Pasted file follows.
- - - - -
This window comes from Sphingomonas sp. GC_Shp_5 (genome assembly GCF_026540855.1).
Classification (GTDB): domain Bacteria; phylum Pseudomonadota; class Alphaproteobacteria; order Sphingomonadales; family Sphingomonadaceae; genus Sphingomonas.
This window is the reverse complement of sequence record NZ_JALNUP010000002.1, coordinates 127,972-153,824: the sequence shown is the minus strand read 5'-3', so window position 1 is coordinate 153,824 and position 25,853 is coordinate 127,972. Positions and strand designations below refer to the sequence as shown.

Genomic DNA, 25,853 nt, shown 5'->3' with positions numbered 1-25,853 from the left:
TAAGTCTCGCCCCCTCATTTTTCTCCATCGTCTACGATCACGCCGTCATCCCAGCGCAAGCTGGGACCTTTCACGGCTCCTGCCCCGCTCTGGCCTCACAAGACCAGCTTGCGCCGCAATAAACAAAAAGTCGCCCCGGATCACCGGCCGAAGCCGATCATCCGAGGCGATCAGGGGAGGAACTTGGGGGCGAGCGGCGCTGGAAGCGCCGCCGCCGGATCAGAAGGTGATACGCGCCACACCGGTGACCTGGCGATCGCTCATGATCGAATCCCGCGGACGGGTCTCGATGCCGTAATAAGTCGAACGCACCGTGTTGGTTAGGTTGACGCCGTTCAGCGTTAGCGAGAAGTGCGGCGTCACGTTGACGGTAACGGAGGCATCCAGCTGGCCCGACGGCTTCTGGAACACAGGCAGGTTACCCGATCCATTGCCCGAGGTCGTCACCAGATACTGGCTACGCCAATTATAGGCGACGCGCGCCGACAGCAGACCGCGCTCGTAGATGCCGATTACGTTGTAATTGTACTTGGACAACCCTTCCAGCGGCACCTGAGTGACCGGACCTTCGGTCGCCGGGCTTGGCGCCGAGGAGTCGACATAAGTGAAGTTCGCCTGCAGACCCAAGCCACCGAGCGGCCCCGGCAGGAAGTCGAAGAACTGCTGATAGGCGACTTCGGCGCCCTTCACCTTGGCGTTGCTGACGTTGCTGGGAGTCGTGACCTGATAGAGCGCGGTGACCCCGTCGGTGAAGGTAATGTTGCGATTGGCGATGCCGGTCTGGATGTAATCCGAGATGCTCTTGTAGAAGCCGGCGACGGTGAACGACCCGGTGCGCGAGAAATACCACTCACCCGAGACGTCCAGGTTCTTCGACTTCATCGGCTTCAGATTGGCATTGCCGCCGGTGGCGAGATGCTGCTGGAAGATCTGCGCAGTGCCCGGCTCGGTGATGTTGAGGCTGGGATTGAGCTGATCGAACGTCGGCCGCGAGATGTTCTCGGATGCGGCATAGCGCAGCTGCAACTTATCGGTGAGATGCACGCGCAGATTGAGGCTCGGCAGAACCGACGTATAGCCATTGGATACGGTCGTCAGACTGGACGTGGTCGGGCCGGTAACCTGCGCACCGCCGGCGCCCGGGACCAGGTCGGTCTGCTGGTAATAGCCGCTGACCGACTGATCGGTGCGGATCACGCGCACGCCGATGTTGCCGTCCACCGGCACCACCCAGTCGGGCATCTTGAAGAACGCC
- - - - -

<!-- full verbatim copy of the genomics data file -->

This window comes from Sphingomonas sp. GC_Shp_5 (genome assembly GCF_026540855.1).
Classification (GTDB): domain Bacteria; phylum Pseudomonadota; class Alphaproteobacteria; order Sphingomonadales; family Sphingomonadaceae; genus Sphingomonas.
This window is the reverse complement of sequence record NZ_JALNUP010000002.1, coordinates 127,972-153,824: the sequence shown is the minus strand read 5'-3', so window position 1 is coordinate 153,824 and position 25,853 is coordinate 127,972. Positions and strand designations below refer to the sequence as shown.

Genomic DNA, 25,853 nt, shown 5'->3' with positions numbered 1-25,853 from the left:
TAAGTCTCGCCCCCTCATTTTTCTCCATCGTCTACGATCACGCCGTCATCCCAGCGCAAGCTGGGACCTTTCACGGCTCCTGCCCCGCTCTGGCCTCACAAGACCAGCTTGCGCCGCAATAAACAAAAAGTCGCCCCGGATCACCGGCCGAAGCCGATCATCCGAGGCGATCAGGGGAGGAACTTGGGGGCGAGCGGCGCTGGAAGCGCCGCCGCCGGATCAGAAGGTGATACGCGCCACACCGGTGACCTGGCGATCGCTCATGATCGAATCCCGCGGACGGGTCTCGATGCCGTAATAAGTCGAACGCACCGTGTTGGTTAGGTTGACGCCGTTCAGCGTTAGCGAGAAGTGCGGCGTCACGTTGACGGTAACGGAGGCATCCAGCTGGCCCGACGGCTTCTGGAACACAGGCAGGTTACCCGATCCATTGCCCGAGGTCGTCACCAGATACTGGCTACGCCAATTATAGGCGACGCGCGCCGACAGCAGACCGCGCTCGTAGATGCCGATTACGTTGTAATTGTACTTGGACAACCCTTCCAGCGGCACCTGAGTGACCGGACCTTCGGTCGCCGGGCTTGGCGCCGAGGAGTCGACATAAGTGAAGTTCGCCTGCAGACCCAAGCCACCGAGCGGCCCCGGCAGGAAGTCGAAGAACTGCTGATAGGCGACTTCGGCGCCCTTCACCTTGGCGTTGCTGACGTTGCTGGGAGTCGTGACCTGATAGAGCGCGGTGACCCCGTCGGTGAAGGTAATGTTGCGATTGGCGATGCCGGTCTGGATGTAATCCGAGATGCTCTTGTAGAAGCCGGCGACGGTGAACGACCCGGTGCGCGAGAAATACCACTCACCCGAGACGTCCAGGTTCTTCGACTTCATCGGCTTCAGATTGGCATTGCCGCCGGTGGCGAGATGCTGCTGGAAGATCTGCGCAGTGCCCGGCTCGGTGATGTTGAGGCTGGGATTGAGCTGATCGAACGTCGGCCGCGAGATGTTCTCGGATGCGGCATAGCGCAGCTGCAACTTATCGGTGAGATGCACGCGCAGATTGAGGCTCGGCAGAACCGACGTATAGCCATTGGATACGGTCGTCAGACTGGACGTGGTCGGGCCGGTAACCTGCGCACCGCCGGCGCCCGGGACCAGGTCGGTCTGCTGGTAATAGCCGCTGACCGACTGATCGGTGCGGATCACGCGCACGCCGATGTTGCCGTCCACCGGCACCACCCAGTCGGGCATCTTGAAGAACGCC